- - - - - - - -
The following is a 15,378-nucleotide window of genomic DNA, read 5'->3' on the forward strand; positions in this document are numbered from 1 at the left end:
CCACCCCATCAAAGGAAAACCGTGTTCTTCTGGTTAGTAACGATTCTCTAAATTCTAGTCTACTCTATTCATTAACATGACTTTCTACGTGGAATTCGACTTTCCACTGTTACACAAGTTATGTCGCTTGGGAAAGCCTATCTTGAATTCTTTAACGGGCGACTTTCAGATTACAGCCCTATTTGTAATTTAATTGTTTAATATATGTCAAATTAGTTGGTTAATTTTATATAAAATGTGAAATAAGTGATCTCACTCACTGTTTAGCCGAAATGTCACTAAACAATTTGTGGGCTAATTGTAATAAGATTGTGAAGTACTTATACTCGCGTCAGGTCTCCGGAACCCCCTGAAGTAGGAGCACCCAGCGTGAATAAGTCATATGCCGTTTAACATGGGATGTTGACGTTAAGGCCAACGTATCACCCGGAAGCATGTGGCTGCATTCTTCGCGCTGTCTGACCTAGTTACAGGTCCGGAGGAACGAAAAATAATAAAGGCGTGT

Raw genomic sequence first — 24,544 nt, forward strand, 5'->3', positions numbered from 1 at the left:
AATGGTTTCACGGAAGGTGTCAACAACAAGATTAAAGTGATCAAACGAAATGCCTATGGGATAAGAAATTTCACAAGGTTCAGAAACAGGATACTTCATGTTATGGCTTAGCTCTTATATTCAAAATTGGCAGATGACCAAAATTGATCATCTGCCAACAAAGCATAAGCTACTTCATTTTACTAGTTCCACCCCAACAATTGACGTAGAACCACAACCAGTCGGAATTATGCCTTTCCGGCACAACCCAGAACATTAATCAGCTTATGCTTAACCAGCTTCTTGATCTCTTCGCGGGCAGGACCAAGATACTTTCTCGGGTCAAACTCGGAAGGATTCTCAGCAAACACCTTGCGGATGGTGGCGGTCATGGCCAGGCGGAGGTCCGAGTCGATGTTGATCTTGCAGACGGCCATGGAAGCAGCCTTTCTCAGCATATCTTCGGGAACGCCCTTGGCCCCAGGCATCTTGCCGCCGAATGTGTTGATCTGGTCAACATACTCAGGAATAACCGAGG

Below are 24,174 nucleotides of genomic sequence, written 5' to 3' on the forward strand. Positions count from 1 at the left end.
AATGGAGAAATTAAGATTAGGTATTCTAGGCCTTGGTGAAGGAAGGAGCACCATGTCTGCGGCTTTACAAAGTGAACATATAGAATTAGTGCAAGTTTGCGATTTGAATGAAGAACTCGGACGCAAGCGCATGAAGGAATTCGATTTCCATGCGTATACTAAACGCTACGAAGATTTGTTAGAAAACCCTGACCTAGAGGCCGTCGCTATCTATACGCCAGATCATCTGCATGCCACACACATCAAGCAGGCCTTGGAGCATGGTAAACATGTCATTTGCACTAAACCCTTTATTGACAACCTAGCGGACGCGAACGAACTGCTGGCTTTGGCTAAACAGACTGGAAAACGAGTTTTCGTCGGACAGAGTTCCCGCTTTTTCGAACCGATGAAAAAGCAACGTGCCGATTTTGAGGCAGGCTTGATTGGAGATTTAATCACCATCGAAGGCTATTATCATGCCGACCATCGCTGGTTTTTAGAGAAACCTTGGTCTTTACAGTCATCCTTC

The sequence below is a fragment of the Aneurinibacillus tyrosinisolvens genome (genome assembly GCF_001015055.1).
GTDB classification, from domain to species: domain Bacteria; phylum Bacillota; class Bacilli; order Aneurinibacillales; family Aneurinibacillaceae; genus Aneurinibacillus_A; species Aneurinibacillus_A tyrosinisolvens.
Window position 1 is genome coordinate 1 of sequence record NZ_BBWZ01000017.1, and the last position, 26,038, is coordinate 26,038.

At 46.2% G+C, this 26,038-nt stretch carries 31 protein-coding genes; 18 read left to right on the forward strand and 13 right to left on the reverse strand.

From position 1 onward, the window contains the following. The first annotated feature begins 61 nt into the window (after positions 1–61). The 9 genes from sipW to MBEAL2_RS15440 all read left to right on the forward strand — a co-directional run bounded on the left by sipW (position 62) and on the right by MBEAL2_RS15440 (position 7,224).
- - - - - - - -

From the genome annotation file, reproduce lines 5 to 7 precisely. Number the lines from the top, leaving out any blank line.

Below are 24,174 nucleotides of genomic sequence, written 5' to 3' on the forward strand. Positions count from 1 at the left end.
AATGGAGAAATTAAGATTAGGTATTCTAGGCCTTGGTGAAGGAAGGAGCACCATGTCTGCGGCTTTACAAAGTGAACATATAGAATTAGTGCAAGTTTGCGATTTGAATGAAGAACTCGGACGCAAGCGCATGAAGGAATTCGATTTCCATGCGTATACTAAACGCTACGAAGATTTGTTAGAAAACCCTGACCTAGAGGCCGTCGCTATCTATACGCCAGATCATCTGCATGCCACACACATCAAGCAGGCCTTGGAGCATGGTAAACATGTCATTTGCACTAAACCCTTTATTGACAACCTAGCGGACGCGAACGAACTGCTGGCTTTGGCTAAACAGACTGGAAAACGAGTTTTCGTCGGACAGAGTTCCCGCTTTTTCGAACCGATGAAAAAGCAACGTGCCGATTTTGAGGCAGGCTTGATTGGAGATTTAATCACCATCGAAGGCTATTATCATGCCGACCATCGCTGGTTTTTAGAGAAACCTTGGTCTTTACAGTCATCCTTC

The sequence below is a fragment of the Aneurinibacillus tyrosinisolvens genome (genome assembly GCF_001015055.1).